New simplified Welsh infrastructure consents regime signed into law


The Infrastructure (Wales) Act received royal assent yesterday (3 June).

The legislation brings into effect reforms to how infrastructure is consented in Wales by establishing a unified process, known as an infrastructure consent (IC), for specific types of major infrastructure called significant infrastructure projects (SIPs).

SIPs include energy, transport, waste, water and gas projects above a certain size or capacity thresholds on land and in the sea around Wales.

The legislation also enables developers to use either the IC process or apply to a local planning authority, at the discretion of ministers.

Under the previous infrastructure consents process in Wales, developers of projects encompassing onshore and offshore elements had to follow several consent procedures in order to proceed with their projects. The new regime ends this, bringing marine and onshore consents together.

According to an impact assessment of the legislation, the new act “will unify consenting processes for applications where biodiversity issues might previously have been considered separately, and at a separate time, from other aspects of the decision on these proposals”.

Consequently, it adds, the act “intends to ensure biodiversity issues are considered as part of a wider decision on all major infrastructure projects”.

Campaigners had argued for a biodiversity net gain requirement to be embedded in the legislation. However, the Welsh government said in response that the legislation was not “the appropriate vehicle for that”.

Among its measures, the legislation sets a requirement for applicants behind development affecting the marine environment to produce a “marine impact report”, giving “details of the likely impact of a proposed development on the marine environment”.

Applicants will also have to submit “local impact reports” giving details of “the likely impact of a proposed development within the area of a local authority and community council”.

Projects will also be subject to habitat regulations and environmental impact assessment requirements.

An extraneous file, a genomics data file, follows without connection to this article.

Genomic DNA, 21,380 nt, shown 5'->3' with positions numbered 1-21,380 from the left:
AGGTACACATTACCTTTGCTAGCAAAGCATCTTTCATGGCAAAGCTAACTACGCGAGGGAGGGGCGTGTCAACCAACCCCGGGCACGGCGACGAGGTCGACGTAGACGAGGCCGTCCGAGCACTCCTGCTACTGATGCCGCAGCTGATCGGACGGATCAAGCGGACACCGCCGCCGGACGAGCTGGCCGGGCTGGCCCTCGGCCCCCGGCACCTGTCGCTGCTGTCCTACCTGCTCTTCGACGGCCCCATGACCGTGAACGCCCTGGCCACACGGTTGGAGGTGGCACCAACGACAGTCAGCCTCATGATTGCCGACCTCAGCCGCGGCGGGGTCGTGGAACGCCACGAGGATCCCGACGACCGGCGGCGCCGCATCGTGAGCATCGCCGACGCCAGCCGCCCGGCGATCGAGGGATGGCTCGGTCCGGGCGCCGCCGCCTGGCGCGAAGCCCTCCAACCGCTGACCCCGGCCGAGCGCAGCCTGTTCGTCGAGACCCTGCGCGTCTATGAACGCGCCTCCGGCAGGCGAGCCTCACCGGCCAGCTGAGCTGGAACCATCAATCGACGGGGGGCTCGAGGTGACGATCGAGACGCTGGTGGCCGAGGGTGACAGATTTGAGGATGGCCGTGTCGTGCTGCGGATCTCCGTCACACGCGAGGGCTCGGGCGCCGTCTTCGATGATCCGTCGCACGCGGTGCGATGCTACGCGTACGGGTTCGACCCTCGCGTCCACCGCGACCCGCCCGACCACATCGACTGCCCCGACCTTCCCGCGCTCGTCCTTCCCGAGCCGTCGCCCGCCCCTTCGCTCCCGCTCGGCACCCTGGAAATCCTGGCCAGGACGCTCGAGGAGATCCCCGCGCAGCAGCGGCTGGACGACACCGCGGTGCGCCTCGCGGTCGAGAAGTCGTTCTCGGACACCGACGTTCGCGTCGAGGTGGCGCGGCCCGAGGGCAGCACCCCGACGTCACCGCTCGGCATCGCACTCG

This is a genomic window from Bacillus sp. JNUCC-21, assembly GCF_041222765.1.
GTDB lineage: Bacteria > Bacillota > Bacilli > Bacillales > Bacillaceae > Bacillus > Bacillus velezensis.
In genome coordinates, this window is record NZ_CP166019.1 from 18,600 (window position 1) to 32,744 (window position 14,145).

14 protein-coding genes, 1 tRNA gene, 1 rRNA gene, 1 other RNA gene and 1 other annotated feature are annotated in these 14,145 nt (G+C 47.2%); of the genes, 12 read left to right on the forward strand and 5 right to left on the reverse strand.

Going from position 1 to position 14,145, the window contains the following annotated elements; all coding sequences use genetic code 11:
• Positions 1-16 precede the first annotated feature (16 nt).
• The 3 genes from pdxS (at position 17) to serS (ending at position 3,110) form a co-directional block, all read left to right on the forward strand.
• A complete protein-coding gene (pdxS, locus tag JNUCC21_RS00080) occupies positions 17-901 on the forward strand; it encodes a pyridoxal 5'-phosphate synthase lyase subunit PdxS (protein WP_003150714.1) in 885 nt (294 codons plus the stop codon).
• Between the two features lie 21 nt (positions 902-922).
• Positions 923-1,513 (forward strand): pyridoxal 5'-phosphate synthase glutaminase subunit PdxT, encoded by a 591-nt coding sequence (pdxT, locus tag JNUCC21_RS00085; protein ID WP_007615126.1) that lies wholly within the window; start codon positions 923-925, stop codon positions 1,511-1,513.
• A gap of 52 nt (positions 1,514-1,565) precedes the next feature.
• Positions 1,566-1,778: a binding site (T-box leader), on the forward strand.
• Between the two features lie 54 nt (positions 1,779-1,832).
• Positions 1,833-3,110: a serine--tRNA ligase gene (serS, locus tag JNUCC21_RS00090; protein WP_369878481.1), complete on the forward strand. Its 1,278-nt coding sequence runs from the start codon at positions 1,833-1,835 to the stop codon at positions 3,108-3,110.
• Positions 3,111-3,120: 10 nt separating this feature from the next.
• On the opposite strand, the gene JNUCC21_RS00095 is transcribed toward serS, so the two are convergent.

Following the legislation receiving royal assent, the Welsh government has published a consultation on the pre-application consultation procedure for the new system.

The consultation document notes that during the scrutiny of the bill, members of the Welsh Assembly’s Climate Change, Environment and Infrastructure Committee “discussed the lack of detail on the face of the bill in relation to community engagement at the pre-application stage of the consenting process”.

The document says that the “policy justification for not being overly prescriptive in primary legislation is to enable pre-application requirements to be tailored effectively to different project categories”, adding that this is “particularly important given the wide range of projects which can be consented through the [act] both on land and in the Welsh marine area, where certain requirements may be appropriate for certain developments but not others”.

Among its questions, the consultation asks for opinions on what requirements “should be set out in subordinate legislation to ensure enhanced community involvement in the consenting process, whilst ensuring proportionate consultation for all development types captured by the [act]”. The consultation runs until 22 July.

Responding to the legislation receiving royal assent, Welsh first minister Vaughan Gething said: “There is no greater challenge than the climate emergency so I’m delighted this new law will play a key role in delivering the Welsh government’s renewable energy targets.

“As we move towards ‘net zero’ emissions by 2050, we need to transform our economy to power green prosperity. This new legislation will allow us to consent to such infrastructure projects in a robust, but timely manner.”

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